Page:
Bailly probably enjoyed the wilderness isolation and must have resented the American newcomers.  Until their tragic removal west on the “Trail of Death”, which culminated in 1838, the Potawatomi still occupied most of northwest Indiana.  White settlement here was severely restricted both by government reluctance to spark an Indian war and by geography itself.  (Most of this corner of Indiana was still a vast woodland swamp until after the Civil War, not truly settled until almost 1900.)  Even in 1835, the year of Bailly’s death, Jesse Morgan, a Virginian, was the only American living nearby, and Morgan’s place was five miles away.  When a new schoolhouse was built, Bailly refused to send his daughters there, “where they would have acquired a nasal twang and the Riley Whitcomb dialect,” said a later county historian.

In the early 1820s, however, Reverend Isaac McCoy established his Baptist mission school, first at Fort Wayne on the Wabash River, then at what became Niles, Michigan, just over the state line.  McCoy was one of the most interesting characters in Indiana at the time – like Bailly, a difficult, sometimes arrogant, but ultimately high-minded man.  Believing that he could ennoble and guard the Indians, saving them from the undeniably corrupt whites (especially the opportunistic whiskey traders, who deliberately sought to defraud the reverend’s “flock”), McCoy opened a mission school for the Potawatomi, Miami and the children of early settlers.  Most of his students, however, were métis.  McCoy was a native Kentuckian but spent most of his early career in the Wabash Valley, later crisscrossing the United States on behalf of Native American land rights.  Before his death in 1846, the missionary spearheaded the relocation of the Indiana and southern Michigan Potawatomi to reservations in Kansas and Oklahoma.  He is buried in Louisville.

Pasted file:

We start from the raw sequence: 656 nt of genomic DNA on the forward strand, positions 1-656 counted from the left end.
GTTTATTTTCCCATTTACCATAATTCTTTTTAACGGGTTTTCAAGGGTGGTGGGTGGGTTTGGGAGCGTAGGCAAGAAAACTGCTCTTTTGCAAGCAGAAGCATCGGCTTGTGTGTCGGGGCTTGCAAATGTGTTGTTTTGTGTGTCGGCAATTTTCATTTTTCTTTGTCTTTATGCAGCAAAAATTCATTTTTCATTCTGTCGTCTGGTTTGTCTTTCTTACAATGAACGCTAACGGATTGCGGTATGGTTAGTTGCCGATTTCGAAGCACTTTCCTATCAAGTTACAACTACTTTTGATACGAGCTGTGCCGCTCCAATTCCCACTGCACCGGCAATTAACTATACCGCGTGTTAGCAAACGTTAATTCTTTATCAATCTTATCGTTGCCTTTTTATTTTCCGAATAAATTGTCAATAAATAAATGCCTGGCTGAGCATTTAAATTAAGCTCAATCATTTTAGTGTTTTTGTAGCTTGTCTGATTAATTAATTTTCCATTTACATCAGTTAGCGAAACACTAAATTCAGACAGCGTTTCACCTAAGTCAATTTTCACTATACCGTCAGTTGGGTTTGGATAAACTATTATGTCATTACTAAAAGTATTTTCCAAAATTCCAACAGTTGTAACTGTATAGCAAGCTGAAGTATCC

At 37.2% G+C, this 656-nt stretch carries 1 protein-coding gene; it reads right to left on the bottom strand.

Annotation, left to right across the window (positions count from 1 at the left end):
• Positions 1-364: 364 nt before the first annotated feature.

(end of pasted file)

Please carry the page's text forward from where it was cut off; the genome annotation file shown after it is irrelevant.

Bailly recognized that his daughters needed an education and sent them to Isaac McCoy’s school at Niles, just north of South Bend, a few days’ journey away.  Here, they learned English.  At home they spoke French and Potawatomi.  Though Bailly called his wife Marie, she in fact barely spoke French, “a language which she understood only when spoken slowly and deliberately.”  And she “always retained the dress of the aborigines.”  It was thought that Joseph Bailly orally translated and explained parts of the Bible to the Potawatomi and others who gathered in the area to trade and that his eldest daughter Rose would translate parts of the Catholic liturgy from Latin into Potawatomi.

Charles Fenno Hoffman, later a fiction writer and a member of the Knickerbocker group in New York, stopped at the Bailly homestead in 1833 en route to St. Louis.  He described it in his first book, a once-popular travel account called A Winter in the West.  Hoffman, who later went insane, was not a very serious writer, but his description is entertaining, if also rather condescending.  Writing from Chicago on New Years’ Day, 1834, he recalled part of his trip via horse and wagon through the dunes from Detroit: